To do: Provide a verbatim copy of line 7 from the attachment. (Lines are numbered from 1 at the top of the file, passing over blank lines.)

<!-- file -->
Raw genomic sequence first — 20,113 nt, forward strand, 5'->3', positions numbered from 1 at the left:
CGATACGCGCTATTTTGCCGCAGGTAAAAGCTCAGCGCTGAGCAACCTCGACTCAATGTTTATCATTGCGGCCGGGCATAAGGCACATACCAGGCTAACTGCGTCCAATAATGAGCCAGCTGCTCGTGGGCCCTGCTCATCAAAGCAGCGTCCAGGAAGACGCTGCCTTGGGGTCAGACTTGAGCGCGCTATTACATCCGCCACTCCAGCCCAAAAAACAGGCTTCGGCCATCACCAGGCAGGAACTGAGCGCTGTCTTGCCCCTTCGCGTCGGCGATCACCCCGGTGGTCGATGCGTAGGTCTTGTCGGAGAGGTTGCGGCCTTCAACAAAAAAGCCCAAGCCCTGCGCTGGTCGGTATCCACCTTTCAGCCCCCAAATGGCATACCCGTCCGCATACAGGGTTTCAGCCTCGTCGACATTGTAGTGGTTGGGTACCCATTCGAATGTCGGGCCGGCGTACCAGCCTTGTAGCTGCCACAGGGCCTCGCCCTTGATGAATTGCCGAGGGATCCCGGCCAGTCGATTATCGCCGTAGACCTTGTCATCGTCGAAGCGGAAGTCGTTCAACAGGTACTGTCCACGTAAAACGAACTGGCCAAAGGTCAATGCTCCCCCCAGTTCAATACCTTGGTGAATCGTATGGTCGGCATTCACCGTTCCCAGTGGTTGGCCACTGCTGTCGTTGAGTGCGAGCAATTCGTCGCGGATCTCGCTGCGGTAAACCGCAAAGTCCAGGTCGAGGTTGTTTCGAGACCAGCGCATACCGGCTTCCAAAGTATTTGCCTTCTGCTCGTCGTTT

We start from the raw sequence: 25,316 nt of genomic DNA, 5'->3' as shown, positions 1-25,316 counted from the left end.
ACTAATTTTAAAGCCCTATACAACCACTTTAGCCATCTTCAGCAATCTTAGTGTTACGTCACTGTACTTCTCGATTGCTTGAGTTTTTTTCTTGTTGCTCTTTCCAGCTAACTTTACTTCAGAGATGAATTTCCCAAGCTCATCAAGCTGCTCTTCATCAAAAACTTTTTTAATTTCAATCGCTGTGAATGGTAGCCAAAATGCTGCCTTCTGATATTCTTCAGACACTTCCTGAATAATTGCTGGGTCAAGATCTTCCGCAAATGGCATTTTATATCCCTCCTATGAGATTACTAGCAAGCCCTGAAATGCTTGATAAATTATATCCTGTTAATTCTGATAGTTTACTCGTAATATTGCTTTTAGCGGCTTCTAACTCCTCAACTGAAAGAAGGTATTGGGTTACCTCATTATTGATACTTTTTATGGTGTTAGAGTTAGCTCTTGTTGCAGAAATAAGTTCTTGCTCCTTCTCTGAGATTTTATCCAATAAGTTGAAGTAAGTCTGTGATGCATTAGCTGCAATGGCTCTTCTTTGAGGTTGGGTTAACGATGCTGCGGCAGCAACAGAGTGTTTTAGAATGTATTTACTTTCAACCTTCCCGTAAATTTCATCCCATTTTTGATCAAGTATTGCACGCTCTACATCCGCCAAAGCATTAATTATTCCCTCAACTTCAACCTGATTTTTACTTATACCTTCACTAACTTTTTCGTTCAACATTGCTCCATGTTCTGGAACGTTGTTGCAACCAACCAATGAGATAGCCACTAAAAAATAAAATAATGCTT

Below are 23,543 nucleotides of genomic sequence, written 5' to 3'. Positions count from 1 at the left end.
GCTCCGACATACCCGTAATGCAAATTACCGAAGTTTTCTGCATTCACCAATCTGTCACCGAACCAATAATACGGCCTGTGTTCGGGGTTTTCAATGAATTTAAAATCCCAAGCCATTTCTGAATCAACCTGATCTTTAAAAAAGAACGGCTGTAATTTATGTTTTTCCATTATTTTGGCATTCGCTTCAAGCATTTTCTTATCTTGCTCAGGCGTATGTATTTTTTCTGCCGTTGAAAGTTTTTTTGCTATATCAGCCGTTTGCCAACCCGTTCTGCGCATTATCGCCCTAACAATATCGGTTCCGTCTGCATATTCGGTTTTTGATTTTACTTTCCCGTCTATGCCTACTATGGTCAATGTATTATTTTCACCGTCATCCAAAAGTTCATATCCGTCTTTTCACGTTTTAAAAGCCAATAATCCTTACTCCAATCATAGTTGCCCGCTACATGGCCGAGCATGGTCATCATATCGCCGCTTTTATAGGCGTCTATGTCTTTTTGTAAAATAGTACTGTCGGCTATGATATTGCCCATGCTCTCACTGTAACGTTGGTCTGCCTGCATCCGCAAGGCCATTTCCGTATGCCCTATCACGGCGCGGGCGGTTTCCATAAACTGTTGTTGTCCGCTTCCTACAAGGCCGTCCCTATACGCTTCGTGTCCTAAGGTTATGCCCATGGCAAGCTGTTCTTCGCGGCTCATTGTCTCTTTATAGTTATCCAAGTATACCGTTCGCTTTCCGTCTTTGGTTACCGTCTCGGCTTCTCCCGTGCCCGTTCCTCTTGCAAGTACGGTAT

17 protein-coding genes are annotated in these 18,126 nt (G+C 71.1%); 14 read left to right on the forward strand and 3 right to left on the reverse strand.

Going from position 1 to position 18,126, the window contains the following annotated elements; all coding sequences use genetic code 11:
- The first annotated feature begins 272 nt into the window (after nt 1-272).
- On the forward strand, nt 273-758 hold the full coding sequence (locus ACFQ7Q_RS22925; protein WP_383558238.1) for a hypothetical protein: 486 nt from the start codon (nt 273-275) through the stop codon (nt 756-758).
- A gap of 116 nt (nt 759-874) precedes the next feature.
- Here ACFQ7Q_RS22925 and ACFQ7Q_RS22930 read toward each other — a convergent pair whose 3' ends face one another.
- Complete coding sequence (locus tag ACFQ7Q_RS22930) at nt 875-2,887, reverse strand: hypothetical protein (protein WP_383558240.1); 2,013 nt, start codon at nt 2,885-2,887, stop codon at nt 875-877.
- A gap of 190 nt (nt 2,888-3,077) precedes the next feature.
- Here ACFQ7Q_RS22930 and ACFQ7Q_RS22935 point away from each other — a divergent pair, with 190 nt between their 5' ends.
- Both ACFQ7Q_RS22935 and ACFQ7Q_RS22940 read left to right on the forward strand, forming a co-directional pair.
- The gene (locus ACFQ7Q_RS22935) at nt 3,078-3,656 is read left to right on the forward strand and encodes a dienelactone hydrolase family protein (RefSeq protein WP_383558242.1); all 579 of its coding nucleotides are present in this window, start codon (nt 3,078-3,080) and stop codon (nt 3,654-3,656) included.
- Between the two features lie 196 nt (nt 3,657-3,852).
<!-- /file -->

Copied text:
17 protein-coding genes are annotated in these 18,126 nt (G+C 71.1%); 14 read left to right on the forward strand and 3 right to left on the reverse strand.